The workings of neural circuits associated with creativity are significantly altered when artists are actively attempting to express emotions, according to a new brain-scanning study of jazz pianists.
Over the past decade, a collection of neuroimaging studies has begun to identify components of a neural circuit that operates across various domains of creativity. But the new research suggests that creativity cannot be fully explained in terms of the activation or deactivation of a fixed network of brain regions. Rather, the researchers said, when creative acts engage brain areas involved in emotional expression, activity in these regions strongly influences which parts of the brain's creativity network are activated, and to what extent.
"The bottom line is that emotion matters," said senior author Charles Limb, MD. "It can't just be a binary situation in which your brain is one way when you're being creative and another way when you're not. Instead, there are greater and lesser degrees of creative states, and different versions. And emotion plays a crucially important role in these differences."
Most of the new research, which appears in the January 4, 2016 issue of Scientific Reports, was conducted in Limb's laboratory at Johns Hopkins School of Medicine before his move to UC San Francisco in 2015. In his surgical practice, Limb, now the Francis A. Sooy Professor of Otolaryngology at UCSF and an accomplished jazz saxophonist, inserts cochlear implants to restore hearing.
Previous research by Limb and others using functional magnetic resonance imaging (fMRI) to study musical improvisation, freestyle rapping, and the rendering of caricatures–creative acts that unfold in real time and are therefore more amenable to laboratory studies than, say, painting–deactivate a brain region known as the dorsolateral prefrontal cortex (DLPFC), which is involved in planning and monitoring behavior. This DLPFC deactivation has been taken to be a neural signature of the "flow state" artists may enter to free up creative impulses.
But in the new study, led by first author Malinda McPherson, the researchers found that DLPFC deactivation was significantly greater when the jazz musicians, who played a small keyboard while in the fMRI scanner, improvised melodies intended to convey the emotion expressed in a "positive" image (a photograph of a woman smiling) than when they aimed to capture the emotions in a "negative" image (a photograph of the same woman in a mildly distressed state).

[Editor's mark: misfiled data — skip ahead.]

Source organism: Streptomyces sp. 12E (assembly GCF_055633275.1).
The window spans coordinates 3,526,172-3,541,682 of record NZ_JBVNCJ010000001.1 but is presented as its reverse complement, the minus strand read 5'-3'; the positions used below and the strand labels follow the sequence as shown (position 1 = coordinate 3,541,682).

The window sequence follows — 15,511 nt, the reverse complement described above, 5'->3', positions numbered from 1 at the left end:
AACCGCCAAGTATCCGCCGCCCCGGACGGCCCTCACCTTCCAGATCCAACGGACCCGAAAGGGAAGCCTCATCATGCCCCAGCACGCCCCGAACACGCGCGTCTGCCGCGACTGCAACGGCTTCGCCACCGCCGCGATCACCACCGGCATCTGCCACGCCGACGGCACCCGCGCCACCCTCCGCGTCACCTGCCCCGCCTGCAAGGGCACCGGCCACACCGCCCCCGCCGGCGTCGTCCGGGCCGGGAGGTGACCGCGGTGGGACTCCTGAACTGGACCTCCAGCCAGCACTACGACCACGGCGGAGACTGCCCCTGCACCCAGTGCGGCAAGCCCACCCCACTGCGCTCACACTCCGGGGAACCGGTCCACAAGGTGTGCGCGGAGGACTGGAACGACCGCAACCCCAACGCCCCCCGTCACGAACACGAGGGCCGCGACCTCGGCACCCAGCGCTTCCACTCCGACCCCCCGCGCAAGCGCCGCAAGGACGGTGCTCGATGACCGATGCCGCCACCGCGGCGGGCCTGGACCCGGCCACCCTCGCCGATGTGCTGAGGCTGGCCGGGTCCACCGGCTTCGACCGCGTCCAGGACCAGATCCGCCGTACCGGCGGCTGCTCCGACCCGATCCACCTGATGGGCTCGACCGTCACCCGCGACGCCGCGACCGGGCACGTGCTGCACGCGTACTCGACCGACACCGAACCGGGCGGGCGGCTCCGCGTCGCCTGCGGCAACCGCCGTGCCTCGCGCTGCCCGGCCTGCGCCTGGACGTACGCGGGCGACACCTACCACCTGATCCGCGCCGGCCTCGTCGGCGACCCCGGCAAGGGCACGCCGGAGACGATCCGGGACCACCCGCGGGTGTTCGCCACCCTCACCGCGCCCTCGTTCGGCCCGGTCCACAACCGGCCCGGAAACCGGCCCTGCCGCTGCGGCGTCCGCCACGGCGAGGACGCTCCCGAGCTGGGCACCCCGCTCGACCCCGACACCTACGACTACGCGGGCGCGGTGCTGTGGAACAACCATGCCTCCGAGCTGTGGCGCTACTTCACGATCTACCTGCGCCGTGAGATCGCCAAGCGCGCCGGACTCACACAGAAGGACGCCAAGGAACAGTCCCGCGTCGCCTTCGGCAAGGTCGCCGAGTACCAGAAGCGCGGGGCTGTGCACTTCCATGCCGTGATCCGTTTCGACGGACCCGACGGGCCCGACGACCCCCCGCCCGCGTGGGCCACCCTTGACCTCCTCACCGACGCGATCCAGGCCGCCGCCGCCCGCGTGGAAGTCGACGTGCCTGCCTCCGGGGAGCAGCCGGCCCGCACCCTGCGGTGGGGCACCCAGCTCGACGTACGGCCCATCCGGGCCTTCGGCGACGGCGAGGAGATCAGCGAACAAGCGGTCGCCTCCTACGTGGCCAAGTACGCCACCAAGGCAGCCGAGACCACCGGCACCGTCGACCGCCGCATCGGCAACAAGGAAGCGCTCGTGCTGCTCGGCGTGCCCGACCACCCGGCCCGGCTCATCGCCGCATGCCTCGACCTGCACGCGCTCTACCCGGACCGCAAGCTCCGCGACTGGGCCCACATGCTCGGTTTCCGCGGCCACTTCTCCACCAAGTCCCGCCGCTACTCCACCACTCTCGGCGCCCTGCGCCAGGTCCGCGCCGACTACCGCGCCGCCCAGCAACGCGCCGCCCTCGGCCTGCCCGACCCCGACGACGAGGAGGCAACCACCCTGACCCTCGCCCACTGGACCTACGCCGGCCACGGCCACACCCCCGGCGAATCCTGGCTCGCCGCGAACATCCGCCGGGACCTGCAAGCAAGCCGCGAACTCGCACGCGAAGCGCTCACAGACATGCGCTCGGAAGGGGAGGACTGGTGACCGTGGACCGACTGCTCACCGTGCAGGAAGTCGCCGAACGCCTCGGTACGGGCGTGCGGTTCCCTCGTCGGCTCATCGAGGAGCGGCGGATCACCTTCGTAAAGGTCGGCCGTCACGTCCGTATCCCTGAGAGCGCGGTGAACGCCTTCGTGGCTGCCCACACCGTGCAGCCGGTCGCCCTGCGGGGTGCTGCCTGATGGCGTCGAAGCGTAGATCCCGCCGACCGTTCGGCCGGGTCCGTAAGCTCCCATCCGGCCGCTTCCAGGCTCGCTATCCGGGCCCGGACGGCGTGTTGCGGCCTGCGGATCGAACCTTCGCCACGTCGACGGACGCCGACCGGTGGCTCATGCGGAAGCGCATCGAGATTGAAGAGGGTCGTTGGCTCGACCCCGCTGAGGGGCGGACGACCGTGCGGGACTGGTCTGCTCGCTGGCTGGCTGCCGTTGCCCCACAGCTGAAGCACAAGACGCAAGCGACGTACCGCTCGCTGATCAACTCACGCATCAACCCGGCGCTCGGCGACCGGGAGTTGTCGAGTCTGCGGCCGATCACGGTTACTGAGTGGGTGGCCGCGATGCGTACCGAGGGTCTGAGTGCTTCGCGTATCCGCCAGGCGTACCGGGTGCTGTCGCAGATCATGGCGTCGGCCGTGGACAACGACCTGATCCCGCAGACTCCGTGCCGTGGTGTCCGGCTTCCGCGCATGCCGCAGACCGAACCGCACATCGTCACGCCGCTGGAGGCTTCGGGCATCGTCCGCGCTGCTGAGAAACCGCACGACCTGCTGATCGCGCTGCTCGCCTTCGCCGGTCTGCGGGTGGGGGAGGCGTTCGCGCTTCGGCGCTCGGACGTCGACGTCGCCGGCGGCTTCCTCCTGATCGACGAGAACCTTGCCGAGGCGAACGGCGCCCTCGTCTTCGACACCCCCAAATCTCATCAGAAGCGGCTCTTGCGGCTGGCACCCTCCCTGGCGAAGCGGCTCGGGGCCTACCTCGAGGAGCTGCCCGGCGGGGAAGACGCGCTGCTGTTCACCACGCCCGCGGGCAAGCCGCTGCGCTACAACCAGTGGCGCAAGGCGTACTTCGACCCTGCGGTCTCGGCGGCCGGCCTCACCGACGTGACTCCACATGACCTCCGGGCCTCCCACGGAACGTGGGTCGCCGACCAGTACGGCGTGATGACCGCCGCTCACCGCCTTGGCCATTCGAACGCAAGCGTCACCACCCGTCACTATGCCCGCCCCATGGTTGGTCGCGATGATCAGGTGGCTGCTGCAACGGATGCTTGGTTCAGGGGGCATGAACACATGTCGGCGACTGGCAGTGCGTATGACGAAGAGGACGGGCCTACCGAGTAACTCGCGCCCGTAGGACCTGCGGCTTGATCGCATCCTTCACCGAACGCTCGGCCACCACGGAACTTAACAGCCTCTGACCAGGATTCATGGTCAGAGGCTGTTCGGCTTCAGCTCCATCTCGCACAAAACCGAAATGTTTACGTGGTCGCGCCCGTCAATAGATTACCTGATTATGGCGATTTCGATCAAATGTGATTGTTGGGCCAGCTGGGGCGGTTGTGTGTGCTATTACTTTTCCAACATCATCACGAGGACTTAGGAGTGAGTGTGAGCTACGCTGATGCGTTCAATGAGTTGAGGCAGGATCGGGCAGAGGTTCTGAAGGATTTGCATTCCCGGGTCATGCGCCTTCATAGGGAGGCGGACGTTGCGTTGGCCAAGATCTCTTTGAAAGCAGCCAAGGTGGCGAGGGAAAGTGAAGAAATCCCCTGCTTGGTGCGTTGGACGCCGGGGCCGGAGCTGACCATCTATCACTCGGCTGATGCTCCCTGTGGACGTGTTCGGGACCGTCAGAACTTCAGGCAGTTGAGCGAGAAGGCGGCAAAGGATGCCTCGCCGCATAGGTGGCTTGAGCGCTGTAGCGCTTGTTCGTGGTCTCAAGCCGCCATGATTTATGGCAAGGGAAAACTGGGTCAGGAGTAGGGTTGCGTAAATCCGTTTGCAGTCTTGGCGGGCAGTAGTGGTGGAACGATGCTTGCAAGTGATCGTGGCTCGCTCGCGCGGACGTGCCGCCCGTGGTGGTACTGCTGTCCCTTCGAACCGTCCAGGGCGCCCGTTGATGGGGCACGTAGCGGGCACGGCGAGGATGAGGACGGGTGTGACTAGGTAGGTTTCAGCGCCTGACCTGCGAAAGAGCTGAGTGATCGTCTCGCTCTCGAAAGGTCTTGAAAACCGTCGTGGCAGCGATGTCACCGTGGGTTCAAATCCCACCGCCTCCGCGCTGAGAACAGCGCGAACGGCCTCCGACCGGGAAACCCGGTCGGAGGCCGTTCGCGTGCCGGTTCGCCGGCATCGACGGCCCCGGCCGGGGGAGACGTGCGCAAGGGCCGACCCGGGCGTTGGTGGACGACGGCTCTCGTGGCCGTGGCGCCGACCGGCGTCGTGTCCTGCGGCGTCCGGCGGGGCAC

On the other hand, improvisations targeted at expressing the emotion in the negative image were associated with greater activation of the brain's reward regions, which reinforce behaviors that lead to pleasurable outcomes, and a greater connectivity of these regions to the DLPFC.
"There's more deactivation of the DLPFC during happy improvisations, perhaps indicating that people are getting into more of a 'groove' or 'zone,' but during sad improvisations there's more recruitment of areas of the brain related to reward," said McPherson, a classical violist and first-year graduate student in the Harvard-MIT Program in Speech and Hearing Bioscience and Technology. "This indicates there may be different mechanisms for why it's pleasurable to create happy versus sad music."
Because the images themselves might induce an emotional response in the musicians, in addition to the brain scans made while the musicians improvised, each scanning session also included a time period in which the musicians passively viewed the images. For each musician, any brain activity data generated during these passive viewing periods, including emotional responses, were subtracted from that elicited during their musical performances. This allowed the researchers to determine which components of brain activity in emotional regions were strongly associated with creating the improvisations.
Moreover, Limb said, the research team avoided biasing the musicians' performances with words like "sad" or "happy" when instructing the musicians before the experiments.
"The notion that we can study complex creativity in artists and musicians from a neuroscientific perspective is an audacious one, but it's one that we're increasingly comfortable with," Limb said. "Not that we're going to answer all the questions, but that we have the right to ask them and to design experiments that try to shed some light on this fascinating human process."
The research was funded by the Dana Foundation and by the Brain Science Institute of the Johns Hopkins School of Medicine. Co-authors were Frederick S. Barrett, PhD; Monica Lopez-Gonzalez, PhD; and Patpong Jiradejvong.
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